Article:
Republican presidential candidate, Sen. Marco Rubio, R-Fla., left, spars with Republican presidential candidate, New Jersey Gov. Chris Christie, right as Republican presidential candidate, businessman Donald Trump, Republican presidential candidate, Sen. Ted Cruz, R-Texas, and Republican presidential candidate, retired neurosurgeon Ben Carson  listen during a Republican presidential primary debate hosted by ABC News at the St. Anselm College  Saturday, Feb. 6, 2016, in Manchester, N.H. (AP Photo/David Goldman)

Republican presidential primary debate hosted by ABC News at the St. Anselm College Saturday, Feb. 6, 2016, in Manchester, N.H. (AP Photo/David Goldman)

Nine Hispanic so-called advocacy groups have formed a coalition to partner with Google, Fuze, Instagram and YouTube to urge Hispanics to register and vote. The coalition, the National Latino Civic Engagement Table includes:

  • Hispanic Federation Labor
  • Council for Latin American Advancement
  • Latino Victory Foundation
  • Mi Familia Vota Education Fund
  • National Association of Latino Elected and Appointed Officials
  • Educational Fund
  • National Council of La Raza
  • Voto Latino
  • League of United Latin American Citizens

The announcement came just before Nevada caucuses where Latino voters are expected to play a key role. Latinos represent 28 percent of the state’s population, and about 17 percent of eligible voters. So Tuesday’s Nevada Republican caucuses will be the first true test of Republican Latino voters.

The coalition of nine left-leaning organizations claims to be nonpartisan, but the leaders left no doubt that they intend to go after Trump, Rubio, Cruz and others who have criticized illegal immigrants and comprehensive immigration reform. Brent Wilkes, national director of the League of United Latin American Citizens made it clear:

In 2016 our organizations are working to ensure that the state’s 328,000 registered Latino voters are well informed, not only on where to vote, but also on the candidates’ views on issues that matter to Latinos. Our efforts in Nevada will build on our recent success in Iowa.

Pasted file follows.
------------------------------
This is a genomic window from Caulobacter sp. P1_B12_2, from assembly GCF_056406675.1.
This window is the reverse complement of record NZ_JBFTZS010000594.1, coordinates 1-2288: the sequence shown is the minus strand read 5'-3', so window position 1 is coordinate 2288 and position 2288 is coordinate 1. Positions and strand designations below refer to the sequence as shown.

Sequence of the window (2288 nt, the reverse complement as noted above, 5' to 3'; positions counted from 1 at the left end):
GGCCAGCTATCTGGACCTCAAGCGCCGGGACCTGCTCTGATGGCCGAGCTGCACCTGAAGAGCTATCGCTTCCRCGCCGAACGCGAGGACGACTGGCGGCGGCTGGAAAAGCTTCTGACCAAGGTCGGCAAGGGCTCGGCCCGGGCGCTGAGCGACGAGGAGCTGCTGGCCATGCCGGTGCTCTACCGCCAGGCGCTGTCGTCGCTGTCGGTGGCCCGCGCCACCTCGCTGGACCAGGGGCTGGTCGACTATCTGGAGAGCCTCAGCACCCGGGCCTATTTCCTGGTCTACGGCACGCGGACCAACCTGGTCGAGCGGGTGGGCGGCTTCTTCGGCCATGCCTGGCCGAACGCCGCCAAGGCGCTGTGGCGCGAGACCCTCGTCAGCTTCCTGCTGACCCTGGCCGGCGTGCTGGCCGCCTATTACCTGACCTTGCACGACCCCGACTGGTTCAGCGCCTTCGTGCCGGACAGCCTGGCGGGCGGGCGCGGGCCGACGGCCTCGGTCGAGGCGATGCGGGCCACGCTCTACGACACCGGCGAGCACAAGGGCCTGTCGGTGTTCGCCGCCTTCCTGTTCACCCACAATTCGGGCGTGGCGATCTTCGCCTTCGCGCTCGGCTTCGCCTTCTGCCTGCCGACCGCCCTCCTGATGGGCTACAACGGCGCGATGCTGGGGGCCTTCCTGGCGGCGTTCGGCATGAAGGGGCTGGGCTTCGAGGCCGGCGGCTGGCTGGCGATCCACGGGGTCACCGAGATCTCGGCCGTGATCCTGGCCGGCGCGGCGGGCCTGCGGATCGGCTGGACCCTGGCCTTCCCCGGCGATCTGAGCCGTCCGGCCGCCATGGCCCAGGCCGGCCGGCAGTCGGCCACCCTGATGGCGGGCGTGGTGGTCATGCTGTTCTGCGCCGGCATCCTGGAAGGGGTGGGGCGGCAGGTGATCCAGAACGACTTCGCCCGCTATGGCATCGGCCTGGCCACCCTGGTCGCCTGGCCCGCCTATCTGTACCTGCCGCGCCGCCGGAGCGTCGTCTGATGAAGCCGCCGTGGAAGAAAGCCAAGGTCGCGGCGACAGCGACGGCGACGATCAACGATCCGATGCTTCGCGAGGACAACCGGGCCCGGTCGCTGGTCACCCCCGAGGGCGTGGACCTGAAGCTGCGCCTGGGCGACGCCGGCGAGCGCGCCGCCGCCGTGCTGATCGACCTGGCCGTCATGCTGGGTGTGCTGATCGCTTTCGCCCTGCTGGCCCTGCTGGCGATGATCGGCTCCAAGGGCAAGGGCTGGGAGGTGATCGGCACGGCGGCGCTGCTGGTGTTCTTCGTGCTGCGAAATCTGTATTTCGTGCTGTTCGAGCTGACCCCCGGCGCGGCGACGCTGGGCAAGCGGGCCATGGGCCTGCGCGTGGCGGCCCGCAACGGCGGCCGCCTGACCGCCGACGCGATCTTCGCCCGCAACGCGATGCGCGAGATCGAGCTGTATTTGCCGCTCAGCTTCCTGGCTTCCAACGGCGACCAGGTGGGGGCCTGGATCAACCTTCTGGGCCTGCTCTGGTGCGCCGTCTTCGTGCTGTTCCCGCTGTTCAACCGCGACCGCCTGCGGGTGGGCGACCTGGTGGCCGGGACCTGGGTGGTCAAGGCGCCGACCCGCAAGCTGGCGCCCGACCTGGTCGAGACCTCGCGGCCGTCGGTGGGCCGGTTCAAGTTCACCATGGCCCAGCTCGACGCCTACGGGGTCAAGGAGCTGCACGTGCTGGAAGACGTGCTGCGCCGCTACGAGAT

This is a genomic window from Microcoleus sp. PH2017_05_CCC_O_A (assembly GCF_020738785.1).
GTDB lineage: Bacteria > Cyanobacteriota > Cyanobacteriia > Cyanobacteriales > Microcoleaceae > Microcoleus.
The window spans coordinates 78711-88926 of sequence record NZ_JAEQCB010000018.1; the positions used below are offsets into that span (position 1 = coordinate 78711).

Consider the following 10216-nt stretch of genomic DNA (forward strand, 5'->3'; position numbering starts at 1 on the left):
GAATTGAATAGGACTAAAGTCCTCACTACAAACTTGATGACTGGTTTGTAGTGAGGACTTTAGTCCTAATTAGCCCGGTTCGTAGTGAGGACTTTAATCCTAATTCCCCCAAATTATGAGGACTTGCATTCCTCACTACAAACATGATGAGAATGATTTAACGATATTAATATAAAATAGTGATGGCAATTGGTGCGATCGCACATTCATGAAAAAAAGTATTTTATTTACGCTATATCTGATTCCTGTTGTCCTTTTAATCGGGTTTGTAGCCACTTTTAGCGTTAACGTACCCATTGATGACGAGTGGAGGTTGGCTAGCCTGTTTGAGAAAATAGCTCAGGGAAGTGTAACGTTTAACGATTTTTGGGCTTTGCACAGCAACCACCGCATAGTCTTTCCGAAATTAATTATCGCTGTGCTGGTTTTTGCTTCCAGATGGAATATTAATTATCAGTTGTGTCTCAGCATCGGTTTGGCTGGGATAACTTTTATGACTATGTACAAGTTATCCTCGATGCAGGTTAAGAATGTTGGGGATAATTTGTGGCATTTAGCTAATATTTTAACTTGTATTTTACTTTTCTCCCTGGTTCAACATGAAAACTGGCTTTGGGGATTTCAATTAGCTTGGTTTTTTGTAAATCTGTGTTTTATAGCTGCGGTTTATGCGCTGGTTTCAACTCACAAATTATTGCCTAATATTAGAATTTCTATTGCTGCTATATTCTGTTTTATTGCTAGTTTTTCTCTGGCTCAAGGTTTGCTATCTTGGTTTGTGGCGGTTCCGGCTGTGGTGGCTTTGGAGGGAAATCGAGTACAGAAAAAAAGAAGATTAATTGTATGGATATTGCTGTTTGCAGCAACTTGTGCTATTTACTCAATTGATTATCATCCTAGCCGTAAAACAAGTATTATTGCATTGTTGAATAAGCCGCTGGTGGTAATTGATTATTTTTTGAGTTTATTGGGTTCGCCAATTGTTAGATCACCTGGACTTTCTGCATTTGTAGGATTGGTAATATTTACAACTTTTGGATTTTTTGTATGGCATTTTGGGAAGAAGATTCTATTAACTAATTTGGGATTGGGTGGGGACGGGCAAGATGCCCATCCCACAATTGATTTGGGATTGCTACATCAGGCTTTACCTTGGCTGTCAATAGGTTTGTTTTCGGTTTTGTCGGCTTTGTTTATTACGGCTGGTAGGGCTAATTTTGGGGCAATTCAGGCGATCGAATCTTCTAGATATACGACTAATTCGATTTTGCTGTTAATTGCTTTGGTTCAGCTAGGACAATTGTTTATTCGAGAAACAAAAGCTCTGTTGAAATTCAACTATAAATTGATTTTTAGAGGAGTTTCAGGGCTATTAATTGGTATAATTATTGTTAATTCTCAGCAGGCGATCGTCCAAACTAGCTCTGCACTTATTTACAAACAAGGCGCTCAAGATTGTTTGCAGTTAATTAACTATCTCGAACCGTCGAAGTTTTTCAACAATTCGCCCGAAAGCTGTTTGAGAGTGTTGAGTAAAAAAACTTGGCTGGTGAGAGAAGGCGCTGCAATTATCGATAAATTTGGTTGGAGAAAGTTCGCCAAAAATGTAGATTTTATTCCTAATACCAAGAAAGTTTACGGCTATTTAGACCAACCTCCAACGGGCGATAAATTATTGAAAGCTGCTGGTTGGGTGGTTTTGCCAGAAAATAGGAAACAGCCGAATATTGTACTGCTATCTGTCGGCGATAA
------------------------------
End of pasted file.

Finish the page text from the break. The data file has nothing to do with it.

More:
[. . .]

In the end, we will demonstrate that the Latino vote matters and candidates who engage in hateful rhetoric will pay the price at the ballot box.

LULAC contacted nearly 50,000 Latinos in Iowa through phone calls, mailers and caucus training, attracting more than 10,000 Latinos to participate in the Feb. 1 Iowa caucus.

Contrast the confrontational attitude of the new coalition to the Conservative Latino organization The LIBRE Initiative, which last week criticized President Obama’s proposed fiscal year 2017 budget for failing the Hispanic community. Daniel Garza, Executive Director of The LIBRE Initiative, said the following in a written statement:

The Hispanic community is a critical part of America’s success. Each day we play a greater role in the economy, and in our political leadership. Nevertheless, in yielding to federal policies and programs that rely on the power of the state, over the individual – with promises of improved well-being and increased opportunities in the private sector – we are left with greater debt, lower wages, and potentially a reduced standard of living and a diminished private sector for our children and grandchildren. We can no longer acquiesce to those who seek to double down on these failed policies that have only served to hold back minority communities – especially to those who pursue a big government agenda on a much grander scale of magnitude. Lawmakers need to recognize where the agenda of the last seven years has failed us, and take a new approach.

In the past, several of the organizations in the new coalition criticized LIBRE for opposing Latino candidates. Now they’re out to destroy the Latino candidates Cruz and Rubio.